How Running Shoes Fit by Brand


Our gear editors are inundated with questions about running shoes. One of the most common: “How does this shoe fit?” That’s because while you may have worn a size 10 in a particular Nike running style, you may be a 9.5 in a New Balance, a 10.5 in an Asics or even have to choose something completely different for your next Nike pair.

Finding the right fit for your perfect pair of running shoes involves dealing with sizing differences between brands. Luckily for runners in the modern age, the sizing differences between shoe brands have largely leveled out. But they still exist.

Brands use lasts, a foot-shaped block around which a shoe is constructed, to create shoes, and these lasts have a major impact on fit. A last is not the only determining factor, however, as the width of the materials used in the running area can affect the fit of the shoes. As brands learn more about fit, each iteration of a popular shoe can also feature a slight change.

Understand the last of a shoe

The lasts fit: In shoe manufacture, the last is the three-dimensional model around which the shoe is “literally built – or tweaked -“, says Simon Bartold, podiatrist with decades of experience in the shoe industry, including in shoe development at Asics and Salomo.

In this sense, the last is similar to a foot, except that most lasts have a completely flat bottom. “The last and last of the shoe are primarily responsible for fit and comfort and determine the volume of the shoe,” says Bartold. “Each shoe manufacturer has their own last, usually just one for major running models, and they’re a well-kept secret because if you get the last right, the shoe is likely to work.”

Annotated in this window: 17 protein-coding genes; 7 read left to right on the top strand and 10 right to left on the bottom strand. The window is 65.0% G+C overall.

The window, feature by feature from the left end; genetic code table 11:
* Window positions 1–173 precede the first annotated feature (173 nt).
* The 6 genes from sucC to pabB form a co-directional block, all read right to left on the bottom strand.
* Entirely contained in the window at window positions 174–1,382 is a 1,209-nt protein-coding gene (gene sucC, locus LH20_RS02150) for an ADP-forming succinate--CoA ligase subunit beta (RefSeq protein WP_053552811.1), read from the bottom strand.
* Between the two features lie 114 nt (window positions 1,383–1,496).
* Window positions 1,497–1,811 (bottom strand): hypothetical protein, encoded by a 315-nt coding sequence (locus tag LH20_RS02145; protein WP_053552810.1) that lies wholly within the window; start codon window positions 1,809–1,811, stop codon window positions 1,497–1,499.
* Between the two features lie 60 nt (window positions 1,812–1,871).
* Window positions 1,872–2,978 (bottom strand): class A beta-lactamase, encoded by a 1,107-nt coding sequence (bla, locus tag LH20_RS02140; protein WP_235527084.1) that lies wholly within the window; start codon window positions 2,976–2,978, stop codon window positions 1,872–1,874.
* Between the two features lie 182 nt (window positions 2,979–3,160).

This fixed shape, which dictates shape and volume, defines everything from toe shape to heel shape, says Caroline Bell, content specialist and shoe fitter at Fleet Feet.

Other factors to fit

While the last is the biggest factor affecting shoe fit, other causes can give a shoe a slightly different feel.

Bell says the type of materials, particularly in the upper, can have an impact. “Materials like knit feel more stretchy than a solid mesh upper, which can alter the fit,” she says. “Even the thickness of the tongue and the lacing pattern can give your foot more or less room. All in all, even the same shoe model could feel very different from year to year if these materials change.”

For example, for 2020 New Balance redesigned the 1080 with a new, more stretchy knit upper that had enough compliance to accommodate additional foot shapes. It felt roomier than the previous version for some runners, but results were mixed in Runner’s World testing. Sure, the upper, tongue, or lacing doesn’t really change the true volume of the shoe—and certainly doesn’t affect the length of the silhouette—but the differences in these elements can still impact the overall fit and feel.

How do individual brands fit together?

One of the biggest questions in the footwear industry revolves around fit. Bartold says that individual brands aren’t particularly known for having a specific type of fit. “It can vary from season to season and certainly from model to model,” he says. “The truth is that sizing is an absolute mess and a headache. Many of the big companies now have entire departments trying to solve the size conundrum. It is estimated that around 70 percent of all shoes are not the right size based on measurement.”

This is often simply proof that the global footwear industry has three equally strong scales of fit. Fit scales in the United States, United Kingdom, and Europe vary slightly, making finding the right size particularly difficult.

Salomon Sense Pro

Salomon trail shoes then have a narrower performance fit than the company’s road shoes.

Trevor Rab